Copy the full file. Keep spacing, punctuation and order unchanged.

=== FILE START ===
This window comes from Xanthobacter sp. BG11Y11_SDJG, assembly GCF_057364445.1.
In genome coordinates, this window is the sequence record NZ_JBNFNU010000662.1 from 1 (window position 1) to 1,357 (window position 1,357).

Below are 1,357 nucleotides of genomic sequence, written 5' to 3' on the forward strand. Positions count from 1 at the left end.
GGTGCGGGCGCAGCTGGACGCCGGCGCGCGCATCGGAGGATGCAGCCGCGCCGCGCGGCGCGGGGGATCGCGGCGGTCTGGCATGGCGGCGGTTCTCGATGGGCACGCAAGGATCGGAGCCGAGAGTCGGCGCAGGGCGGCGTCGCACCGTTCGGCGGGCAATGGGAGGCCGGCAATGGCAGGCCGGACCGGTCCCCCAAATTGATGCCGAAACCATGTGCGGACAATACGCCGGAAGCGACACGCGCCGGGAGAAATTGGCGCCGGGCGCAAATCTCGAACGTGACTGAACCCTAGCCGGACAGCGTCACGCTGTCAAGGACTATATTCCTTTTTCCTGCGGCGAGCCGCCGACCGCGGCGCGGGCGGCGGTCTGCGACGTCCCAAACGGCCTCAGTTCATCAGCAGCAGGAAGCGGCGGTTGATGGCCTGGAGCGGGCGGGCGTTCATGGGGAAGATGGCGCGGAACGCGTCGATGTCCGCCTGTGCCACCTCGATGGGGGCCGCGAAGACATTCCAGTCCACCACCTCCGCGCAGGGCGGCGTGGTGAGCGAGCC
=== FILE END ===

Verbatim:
This window comes from Xanthobacter sp. BG11Y11_SDJG, assembly GCF_057364445.1.
In genome coordinates, this window is the sequence record NZ_JBNFNU010000662.1 from 1 (window position 1) to 1,357 (window position 1,357).

Below are 1,357 nucleotides of genomic sequence, written 5' to 3' on the forward strand. Positions count from 1 at the left end.
GGTGCGGGCGCAGCTGGACGCCGGCGCGCGCATCGGAGGATGCAGCCGCGCCGCGCGGCGCGGGGGATCGCGGCGGTCTGGCATGGCGGCGGTTCTCGATGGGCACGCAAGGATCGGAGCCGAGAGTCGGCGCAGGGCGGCGTCGCACCGTTCGGCGGGCAATGGGAGGCCGGCAATGGCAGGCCGGACCGGTCCCCCAAATTGATGCCGAAACCATGTGCGGACAATACGCCGGAAGCGACACGCGCCGGGAGAAATTGGCGCCGGGCGCAAATCTCGAACGTGACTGAACCCTAGCCGGACAGCGTCACGCTGTCAAGGACTATATTCCTTTTTCCTGCGGCGAGCCGCCGACCGCGGCGCGGGCGGCGGTCTGCGACGTCCCAAACGGCCTCAGTTCATCAGCAGCAGGAAGCGGCGGTTGATGGCCTGGAGCGGGCGGGCGTTCATGGGGAAGATGGCGCGGAACGCGTCGATGTCCGCCTGTGCCACCTCGATGGGGGCCGCGAAGACATTCCAGTCCACCACCTCCGCGCAGGGCGGCGTGGTGAGCGAGCC